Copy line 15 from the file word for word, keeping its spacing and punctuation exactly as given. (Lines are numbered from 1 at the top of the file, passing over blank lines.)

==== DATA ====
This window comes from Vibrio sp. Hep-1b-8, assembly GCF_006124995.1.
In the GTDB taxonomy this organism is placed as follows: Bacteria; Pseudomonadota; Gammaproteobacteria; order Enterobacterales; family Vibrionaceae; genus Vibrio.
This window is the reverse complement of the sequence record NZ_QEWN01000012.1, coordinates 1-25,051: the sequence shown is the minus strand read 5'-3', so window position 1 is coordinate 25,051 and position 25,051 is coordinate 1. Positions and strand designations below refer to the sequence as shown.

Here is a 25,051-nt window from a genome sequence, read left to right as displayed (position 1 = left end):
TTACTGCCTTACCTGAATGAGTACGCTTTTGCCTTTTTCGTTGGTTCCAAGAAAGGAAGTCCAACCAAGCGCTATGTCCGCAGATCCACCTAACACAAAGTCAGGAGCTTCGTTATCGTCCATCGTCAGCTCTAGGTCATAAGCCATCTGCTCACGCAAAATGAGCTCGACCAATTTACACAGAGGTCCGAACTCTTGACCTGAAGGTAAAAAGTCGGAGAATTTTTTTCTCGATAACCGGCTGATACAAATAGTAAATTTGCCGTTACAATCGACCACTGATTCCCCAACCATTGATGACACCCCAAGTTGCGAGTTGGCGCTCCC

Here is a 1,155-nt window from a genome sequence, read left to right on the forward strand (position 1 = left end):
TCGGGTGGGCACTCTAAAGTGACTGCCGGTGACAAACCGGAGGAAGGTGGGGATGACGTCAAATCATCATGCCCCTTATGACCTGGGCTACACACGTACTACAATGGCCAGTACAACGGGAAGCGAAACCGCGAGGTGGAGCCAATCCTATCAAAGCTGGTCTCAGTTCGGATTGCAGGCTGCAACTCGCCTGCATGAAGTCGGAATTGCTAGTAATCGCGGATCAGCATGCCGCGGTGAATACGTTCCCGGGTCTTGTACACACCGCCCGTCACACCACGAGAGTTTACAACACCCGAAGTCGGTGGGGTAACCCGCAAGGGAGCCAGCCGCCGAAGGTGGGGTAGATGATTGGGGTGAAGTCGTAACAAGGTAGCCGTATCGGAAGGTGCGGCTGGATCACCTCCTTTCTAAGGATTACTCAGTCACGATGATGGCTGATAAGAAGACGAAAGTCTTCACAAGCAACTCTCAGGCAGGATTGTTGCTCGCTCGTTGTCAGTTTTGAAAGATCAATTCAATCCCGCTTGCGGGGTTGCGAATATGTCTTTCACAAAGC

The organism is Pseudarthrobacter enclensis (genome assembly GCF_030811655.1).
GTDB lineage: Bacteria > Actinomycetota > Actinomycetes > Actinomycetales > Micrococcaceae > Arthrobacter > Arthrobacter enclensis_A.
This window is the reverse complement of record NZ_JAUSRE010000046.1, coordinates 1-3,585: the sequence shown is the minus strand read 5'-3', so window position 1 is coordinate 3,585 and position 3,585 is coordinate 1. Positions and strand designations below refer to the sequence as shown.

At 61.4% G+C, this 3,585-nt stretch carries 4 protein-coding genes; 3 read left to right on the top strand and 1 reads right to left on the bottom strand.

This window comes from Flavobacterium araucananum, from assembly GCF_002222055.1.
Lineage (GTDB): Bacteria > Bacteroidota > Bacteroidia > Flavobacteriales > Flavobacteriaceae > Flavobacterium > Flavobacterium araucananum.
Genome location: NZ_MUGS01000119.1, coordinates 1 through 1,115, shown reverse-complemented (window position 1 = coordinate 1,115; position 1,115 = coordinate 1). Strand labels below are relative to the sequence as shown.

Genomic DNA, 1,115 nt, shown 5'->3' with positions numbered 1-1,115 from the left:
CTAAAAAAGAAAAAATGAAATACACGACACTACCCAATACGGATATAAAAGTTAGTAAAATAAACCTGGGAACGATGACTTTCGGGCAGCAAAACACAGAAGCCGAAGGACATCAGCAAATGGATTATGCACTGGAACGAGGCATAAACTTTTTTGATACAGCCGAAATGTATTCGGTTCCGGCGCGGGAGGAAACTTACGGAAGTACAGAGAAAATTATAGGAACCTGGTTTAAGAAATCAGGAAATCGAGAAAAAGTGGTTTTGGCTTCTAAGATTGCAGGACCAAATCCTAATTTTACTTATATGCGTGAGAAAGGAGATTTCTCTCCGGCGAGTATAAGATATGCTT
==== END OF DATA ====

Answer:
Genomic DNA, 1,115 nt, shown 5'->3' with positions numbered 1-1,115 from the left: